Election 2016 Setting New Records Rick Langenberg


The municipal elections in Woodland Park and Green Mountain Falls are setting possible participation records, as the April 5 deadline looms.

And if you haven’t voted yet and are an eligible elector in Woodland or GMF, there is still time to head to the designated election areas in both communities and to cast your ballots. A new law has made it much easier to vote in Colorado on election day.

The high preliminary turnout rate is attributed to many contested seats and issues in both cities.

For the Woodland Park election, City Clerk Suzanne Leclercq reported that 1,450 ballots had already been returned by Monday morning. This number already exceeds the total votes cast in the 2014 election and surpasses the complete tallies from a previous year.

City officials expect another big return rate today, the deadline for voting in the April 5 election. If this trend continues today, this could result in one of the biggest participation rates for a Woodland Park city election.

“This is higher than what we have had in the past,” said the city clerk, who attributes much of the early ballot barrage to interest in the school sales tax issue and the ballot propositions. Voters in Woodland Park will be deciding on 10 ballot issues, including a proposal for a slight sales tax hike to help the RE-2 School District. In addition, voters will pick a mayor among three contenders and will pick three council members.

The city mailed out a total of 5,700 ballots. For more information about the Woodland Park election, and if you haven’t received a ballot, call 719-687-5295.

In Green Mountain Falls, interest is also strong for the municipal election, with eight candidates vying for a mayor’s spot and three trustee positions. The town is still besieged with signs from two competing political camps.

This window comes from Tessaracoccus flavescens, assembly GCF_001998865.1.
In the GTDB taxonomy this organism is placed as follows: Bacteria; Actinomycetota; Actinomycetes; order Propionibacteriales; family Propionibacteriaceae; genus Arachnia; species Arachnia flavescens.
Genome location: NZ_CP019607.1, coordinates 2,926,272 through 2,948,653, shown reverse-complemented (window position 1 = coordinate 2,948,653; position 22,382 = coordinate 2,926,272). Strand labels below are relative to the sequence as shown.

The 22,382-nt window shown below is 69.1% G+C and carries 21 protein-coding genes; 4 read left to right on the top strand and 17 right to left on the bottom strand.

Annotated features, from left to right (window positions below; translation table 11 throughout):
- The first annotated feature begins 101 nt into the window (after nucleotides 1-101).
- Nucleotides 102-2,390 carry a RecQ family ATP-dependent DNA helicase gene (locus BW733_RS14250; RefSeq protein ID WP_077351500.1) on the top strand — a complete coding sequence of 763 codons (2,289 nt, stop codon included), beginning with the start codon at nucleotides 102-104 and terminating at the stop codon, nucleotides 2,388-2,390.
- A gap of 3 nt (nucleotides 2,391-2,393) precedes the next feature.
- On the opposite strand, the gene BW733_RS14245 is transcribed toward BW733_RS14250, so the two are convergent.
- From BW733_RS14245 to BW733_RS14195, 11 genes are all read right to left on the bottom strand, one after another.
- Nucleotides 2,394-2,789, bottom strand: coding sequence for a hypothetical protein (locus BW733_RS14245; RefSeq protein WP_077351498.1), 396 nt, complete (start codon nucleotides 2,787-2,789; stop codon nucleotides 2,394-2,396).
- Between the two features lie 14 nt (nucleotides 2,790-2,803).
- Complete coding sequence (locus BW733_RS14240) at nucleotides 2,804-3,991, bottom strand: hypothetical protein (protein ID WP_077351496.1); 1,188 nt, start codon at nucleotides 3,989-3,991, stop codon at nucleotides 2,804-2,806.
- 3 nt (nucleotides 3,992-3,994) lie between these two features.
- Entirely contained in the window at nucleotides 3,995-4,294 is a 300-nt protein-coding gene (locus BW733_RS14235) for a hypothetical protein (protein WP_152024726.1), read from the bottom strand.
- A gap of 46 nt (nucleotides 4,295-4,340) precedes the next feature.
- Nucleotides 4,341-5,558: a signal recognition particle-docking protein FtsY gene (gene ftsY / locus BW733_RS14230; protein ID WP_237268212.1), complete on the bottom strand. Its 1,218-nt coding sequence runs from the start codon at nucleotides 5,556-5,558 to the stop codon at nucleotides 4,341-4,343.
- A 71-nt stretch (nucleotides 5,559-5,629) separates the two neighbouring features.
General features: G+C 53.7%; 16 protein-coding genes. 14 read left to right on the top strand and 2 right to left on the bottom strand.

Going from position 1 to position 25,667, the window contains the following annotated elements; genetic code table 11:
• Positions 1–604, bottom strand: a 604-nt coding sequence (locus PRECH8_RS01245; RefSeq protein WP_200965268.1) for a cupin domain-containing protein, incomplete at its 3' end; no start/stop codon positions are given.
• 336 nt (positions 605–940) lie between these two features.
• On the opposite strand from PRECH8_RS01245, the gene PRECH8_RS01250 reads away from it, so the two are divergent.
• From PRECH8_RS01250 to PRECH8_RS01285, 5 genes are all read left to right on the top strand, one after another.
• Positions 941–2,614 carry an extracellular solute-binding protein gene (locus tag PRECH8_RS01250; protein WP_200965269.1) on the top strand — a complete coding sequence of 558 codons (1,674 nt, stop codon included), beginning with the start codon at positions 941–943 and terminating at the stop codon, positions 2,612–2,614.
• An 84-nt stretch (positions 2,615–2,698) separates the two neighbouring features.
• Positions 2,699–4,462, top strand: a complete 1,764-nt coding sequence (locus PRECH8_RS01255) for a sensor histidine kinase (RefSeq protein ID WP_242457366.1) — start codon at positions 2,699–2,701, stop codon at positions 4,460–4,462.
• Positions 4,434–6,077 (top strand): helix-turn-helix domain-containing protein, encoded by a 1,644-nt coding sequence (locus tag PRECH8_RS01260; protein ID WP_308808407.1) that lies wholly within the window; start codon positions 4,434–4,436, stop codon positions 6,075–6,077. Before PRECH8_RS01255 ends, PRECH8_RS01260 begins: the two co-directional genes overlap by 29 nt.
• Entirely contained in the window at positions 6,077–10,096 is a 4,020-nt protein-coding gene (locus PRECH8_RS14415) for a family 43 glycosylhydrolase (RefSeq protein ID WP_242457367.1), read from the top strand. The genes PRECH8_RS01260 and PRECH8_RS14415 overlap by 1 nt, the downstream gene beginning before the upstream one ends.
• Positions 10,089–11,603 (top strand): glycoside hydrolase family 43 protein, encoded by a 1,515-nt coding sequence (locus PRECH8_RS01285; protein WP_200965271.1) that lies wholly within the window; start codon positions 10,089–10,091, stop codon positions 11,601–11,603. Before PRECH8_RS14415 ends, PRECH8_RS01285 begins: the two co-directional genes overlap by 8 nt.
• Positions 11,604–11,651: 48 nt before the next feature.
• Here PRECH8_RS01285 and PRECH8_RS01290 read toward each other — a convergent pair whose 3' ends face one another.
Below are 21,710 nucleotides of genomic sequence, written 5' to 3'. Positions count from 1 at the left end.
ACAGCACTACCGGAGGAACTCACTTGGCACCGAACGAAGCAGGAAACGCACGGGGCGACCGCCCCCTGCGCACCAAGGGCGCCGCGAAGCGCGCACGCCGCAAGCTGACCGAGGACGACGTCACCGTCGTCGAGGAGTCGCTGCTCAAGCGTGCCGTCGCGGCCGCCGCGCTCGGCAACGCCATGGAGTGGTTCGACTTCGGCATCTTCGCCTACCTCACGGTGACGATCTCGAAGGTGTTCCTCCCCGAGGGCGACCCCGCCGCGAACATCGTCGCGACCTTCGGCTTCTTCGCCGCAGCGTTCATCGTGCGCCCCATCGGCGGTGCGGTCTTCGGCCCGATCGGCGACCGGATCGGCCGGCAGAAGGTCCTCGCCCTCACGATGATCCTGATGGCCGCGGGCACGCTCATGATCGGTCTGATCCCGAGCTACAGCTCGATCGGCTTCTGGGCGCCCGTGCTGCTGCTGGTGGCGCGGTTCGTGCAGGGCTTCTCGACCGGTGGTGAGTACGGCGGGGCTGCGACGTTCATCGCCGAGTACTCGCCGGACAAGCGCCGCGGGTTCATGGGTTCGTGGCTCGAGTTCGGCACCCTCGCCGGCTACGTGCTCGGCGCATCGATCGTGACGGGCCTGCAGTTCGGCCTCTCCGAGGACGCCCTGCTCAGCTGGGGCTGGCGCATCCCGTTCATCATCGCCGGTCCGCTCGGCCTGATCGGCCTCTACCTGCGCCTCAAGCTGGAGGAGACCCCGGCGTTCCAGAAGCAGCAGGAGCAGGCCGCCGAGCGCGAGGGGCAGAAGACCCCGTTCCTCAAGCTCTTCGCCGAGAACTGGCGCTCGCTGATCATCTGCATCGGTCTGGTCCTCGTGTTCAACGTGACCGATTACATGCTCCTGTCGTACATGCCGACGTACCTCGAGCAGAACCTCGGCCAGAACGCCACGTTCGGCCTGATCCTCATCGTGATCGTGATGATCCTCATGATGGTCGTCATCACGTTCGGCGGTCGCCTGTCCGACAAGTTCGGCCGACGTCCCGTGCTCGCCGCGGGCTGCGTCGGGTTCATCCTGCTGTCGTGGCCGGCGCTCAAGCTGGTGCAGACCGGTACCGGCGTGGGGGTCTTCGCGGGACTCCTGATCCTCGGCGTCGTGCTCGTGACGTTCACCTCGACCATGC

According to El Paso County election officials, who are running the election, 167 ballots were returned by April 1. That’s a pretty impressive number in the preliminary stages, as the town only has a little more than 400 registered voters. And like Woodland Park, a good number of voters don’t return their ballots in GMF until the election deadline day, based on historic trends.

According to interim clerk Renee Price, residents can still return their ballots, and even vote in person, at the GMF Town Hall on April 5 until 7 p.m. For more information, call 719-684-9414.

Based on a new state law, people who have resided in the area for 22 days or more, can register to vote on election day, even if they are not considered a current active voter.

For up-to-date election results and analysis of the municipal votes in Woodland Park and Green Mountain Falls, visit www.mountainjackpot.com. We will provide you with full coverage of the April 5 election on-line and in our next printed issue. For more information, call 719-687-0803.